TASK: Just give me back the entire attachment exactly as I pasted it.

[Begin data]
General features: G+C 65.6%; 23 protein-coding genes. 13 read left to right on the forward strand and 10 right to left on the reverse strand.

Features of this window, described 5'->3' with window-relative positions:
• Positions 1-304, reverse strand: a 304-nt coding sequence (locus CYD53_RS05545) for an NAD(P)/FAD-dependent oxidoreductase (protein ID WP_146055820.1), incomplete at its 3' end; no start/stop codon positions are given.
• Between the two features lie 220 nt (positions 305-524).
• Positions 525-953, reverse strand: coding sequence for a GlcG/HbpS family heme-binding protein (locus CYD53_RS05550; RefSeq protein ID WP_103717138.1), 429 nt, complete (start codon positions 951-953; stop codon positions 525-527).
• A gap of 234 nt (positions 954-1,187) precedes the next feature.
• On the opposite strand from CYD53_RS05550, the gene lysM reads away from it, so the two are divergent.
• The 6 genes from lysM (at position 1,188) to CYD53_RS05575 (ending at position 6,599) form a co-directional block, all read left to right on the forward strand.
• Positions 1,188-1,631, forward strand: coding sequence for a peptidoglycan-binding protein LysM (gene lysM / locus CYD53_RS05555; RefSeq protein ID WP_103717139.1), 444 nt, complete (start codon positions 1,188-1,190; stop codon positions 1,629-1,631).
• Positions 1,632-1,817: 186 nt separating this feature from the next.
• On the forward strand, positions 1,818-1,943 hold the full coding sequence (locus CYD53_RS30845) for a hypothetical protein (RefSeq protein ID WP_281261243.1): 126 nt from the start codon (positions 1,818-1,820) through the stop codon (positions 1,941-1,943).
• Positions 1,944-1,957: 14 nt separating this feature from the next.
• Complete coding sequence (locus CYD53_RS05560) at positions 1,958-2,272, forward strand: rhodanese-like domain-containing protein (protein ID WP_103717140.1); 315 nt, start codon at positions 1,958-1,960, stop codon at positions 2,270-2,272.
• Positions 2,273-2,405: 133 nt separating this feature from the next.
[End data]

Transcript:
General features: G+C 65.6%; 23 protein-coding genes. 13 read left to right on the forward strand and 10 right to left on the reverse strand.

Features of this window, described 5'->3' with window-relative positions:
• Positions 1-304, reverse strand: a 304-nt coding sequence (locus CYD53_RS05545) for an NAD(P)/FAD-dependent oxidoreductase (protein ID WP_146055820.1), incomplete at its 3' end; no start/stop codon positions are given.
• Between the two features lie 220 nt (positions 305-524).
• Positions 525-953, reverse strand: coding sequence for a GlcG/HbpS family heme-binding protein (locus CYD53_RS05550; RefSeq protein ID WP_103717138.1), 429 nt, complete (start codon positions 951-953; stop codon positions 525-527).
• A gap of 234 nt (positions 954-1,187) precedes the next feature.
• On the opposite strand from CYD53_RS05550, the gene lysM reads away from it, so the two are divergent.
• The 6 genes from lysM (at position 1,188) to CYD53_RS05575 (ending at position 6,599) form a co-directional block, all read left to right on the forward strand.
• Positions 1,188-1,631, forward strand: coding sequence for a peptidoglycan-binding protein LysM (gene lysM / locus CYD53_RS05555; RefSeq protein ID WP_103717139.1), 444 nt, complete (start codon positions 1,188-1,190; stop codon positions 1,629-1,631).
• Positions 1,632-1,817: 186 nt separating this feature from the next.
• On the forward strand, positions 1,818-1,943 hold the full coding sequence (locus CYD53_RS30845) for a hypothetical protein (RefSeq protein ID WP_281261243.1): 126 nt from the start codon (positions 1,818-1,820) through the stop codon (positions 1,941-1,943).
• Positions 1,944-1,957: 14 nt separating this feature from the next.
• Complete coding sequence (locus CYD53_RS05560) at positions 1,958-2,272, forward strand: rhodanese-like domain-containing protein (protein ID WP_103717140.1); 315 nt, start codon at positions 1,958-1,960, stop codon at positions 2,270-2,272.
• Positions 2,273-2,405: 133 nt separating this feature from the next.